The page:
2018 Young Architects Award Recipient
Emerging talent deserves recognition. The AIA Young Architects Award honors individuals who have demonstrated exceptional leadership and made significant contributions to the architecture profession early in their careers.
Operating at the intersection of creativity and analytics, the methods of Anthony Viola, AIA, have garnered much attention throughout the profession. By leveraging parametric computational tools to push the boundaries of integrated performance-based design, Viola has enriched the architectural community and the world through his technological innovations.
A senior designer and team leader at Adrian Smith + Gordon Gill Architecture in Chicago, Viola seeks new ways to realize projects by marrying low-tech methods, such as physical models, with high-tech processes. In 2009 he led the design team for the 125-level Wuhan Greenland Center in Wuhan, China, currently under construction. Viola’s tools were critical in evaluating the formal design of the tower as well as its wind performance and structural optimization. His processes determined the building’s aerodynamic features—including its distinct taper—and called for a number of wind relief notches that increase its structural efficiency.
Viola was a key member for several projects the firm designed for EXPO 2017 Astana, the international exposition in Astana, Kazakhstan. For the exposition’s centerpiece, the Kazakhstan Pavilion + Science Museum that fully embraced the overall theme of Future Energy, Viola led the project by examining whether or not buildings themselves could contribute to passive strategies before the application of renewable systems to generate energy. He resolved this question by developing advanced simulations of the building’s interior and exterior environments using the programming languages Rhino and Grasshopper, resulting in an improved vision of the museum for the client and related consultants. He was featured on the National Geographic Channel program Megastructures: Astana, City of the Future discussing the museum and the role integrated parametric modeling played in its design.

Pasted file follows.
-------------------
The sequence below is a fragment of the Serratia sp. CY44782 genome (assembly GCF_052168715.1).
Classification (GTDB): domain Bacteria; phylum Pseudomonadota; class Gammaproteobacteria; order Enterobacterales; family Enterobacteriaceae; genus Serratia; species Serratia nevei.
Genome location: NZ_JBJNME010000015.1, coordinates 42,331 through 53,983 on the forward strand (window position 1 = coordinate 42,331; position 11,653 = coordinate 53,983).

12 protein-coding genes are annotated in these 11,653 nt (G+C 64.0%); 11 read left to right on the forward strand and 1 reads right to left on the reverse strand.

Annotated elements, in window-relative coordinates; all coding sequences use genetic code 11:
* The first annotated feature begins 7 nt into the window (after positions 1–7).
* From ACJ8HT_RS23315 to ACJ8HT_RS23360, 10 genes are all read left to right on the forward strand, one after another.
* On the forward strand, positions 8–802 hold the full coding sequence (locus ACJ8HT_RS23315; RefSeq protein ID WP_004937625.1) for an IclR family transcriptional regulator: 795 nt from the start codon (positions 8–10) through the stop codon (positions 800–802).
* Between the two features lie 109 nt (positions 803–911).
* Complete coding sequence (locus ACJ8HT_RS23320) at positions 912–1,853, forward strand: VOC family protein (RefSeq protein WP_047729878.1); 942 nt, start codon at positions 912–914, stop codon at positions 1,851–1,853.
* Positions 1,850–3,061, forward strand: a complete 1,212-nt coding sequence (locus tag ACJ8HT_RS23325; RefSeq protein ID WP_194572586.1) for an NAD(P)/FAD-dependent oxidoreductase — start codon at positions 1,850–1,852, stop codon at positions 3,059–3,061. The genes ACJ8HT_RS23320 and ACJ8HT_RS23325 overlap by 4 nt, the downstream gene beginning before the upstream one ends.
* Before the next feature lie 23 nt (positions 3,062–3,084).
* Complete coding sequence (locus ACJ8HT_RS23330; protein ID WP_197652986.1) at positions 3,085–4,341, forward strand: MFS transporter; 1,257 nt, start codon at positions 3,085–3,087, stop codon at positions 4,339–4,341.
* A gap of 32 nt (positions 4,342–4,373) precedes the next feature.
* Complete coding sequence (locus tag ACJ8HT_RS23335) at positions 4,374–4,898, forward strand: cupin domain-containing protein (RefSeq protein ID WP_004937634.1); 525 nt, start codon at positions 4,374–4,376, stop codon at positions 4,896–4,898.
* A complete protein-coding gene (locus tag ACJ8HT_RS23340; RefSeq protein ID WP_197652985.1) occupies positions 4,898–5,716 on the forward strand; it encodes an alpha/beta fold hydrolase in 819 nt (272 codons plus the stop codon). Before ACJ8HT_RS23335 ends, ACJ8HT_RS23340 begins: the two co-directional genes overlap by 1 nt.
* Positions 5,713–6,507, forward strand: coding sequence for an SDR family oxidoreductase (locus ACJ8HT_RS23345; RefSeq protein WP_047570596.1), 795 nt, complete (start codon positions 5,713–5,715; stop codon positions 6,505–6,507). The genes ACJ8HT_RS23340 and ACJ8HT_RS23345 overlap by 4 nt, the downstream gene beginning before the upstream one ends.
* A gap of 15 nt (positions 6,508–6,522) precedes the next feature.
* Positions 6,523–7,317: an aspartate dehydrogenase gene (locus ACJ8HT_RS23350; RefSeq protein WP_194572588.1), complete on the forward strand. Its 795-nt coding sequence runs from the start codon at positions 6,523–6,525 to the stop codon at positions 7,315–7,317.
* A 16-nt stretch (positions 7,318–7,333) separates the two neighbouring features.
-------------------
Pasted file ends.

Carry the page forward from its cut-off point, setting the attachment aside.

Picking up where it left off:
Eager to share his knowledge, Viola has been active with AIA Chicago and the chapter’s Design Knowledge Community, which he has co-chaired. For several years he organized discussions with leading designers and their multidisciplinary teams practicing in Chicago. The success of these talks spurred Viola to create the Chicago Computation Group in 2014, of which he shifted the focus from architectural design to include practitioners of data science, artificial intelligence, and advanced building simulation. At his firm, Viola instituted a series of “hackathons” in 2012 to accelerate its research and development efforts. Since then, the quarterly series has become a vibrant program that supports his colleagues in their technological pursuits.
Viola’s process leads to forward-thinking projects that challenge the notions of architecture. As a member of design’s vanguard, he is proving that creating new knowledge and harnessing it to advance practice are integral for the future of the profession.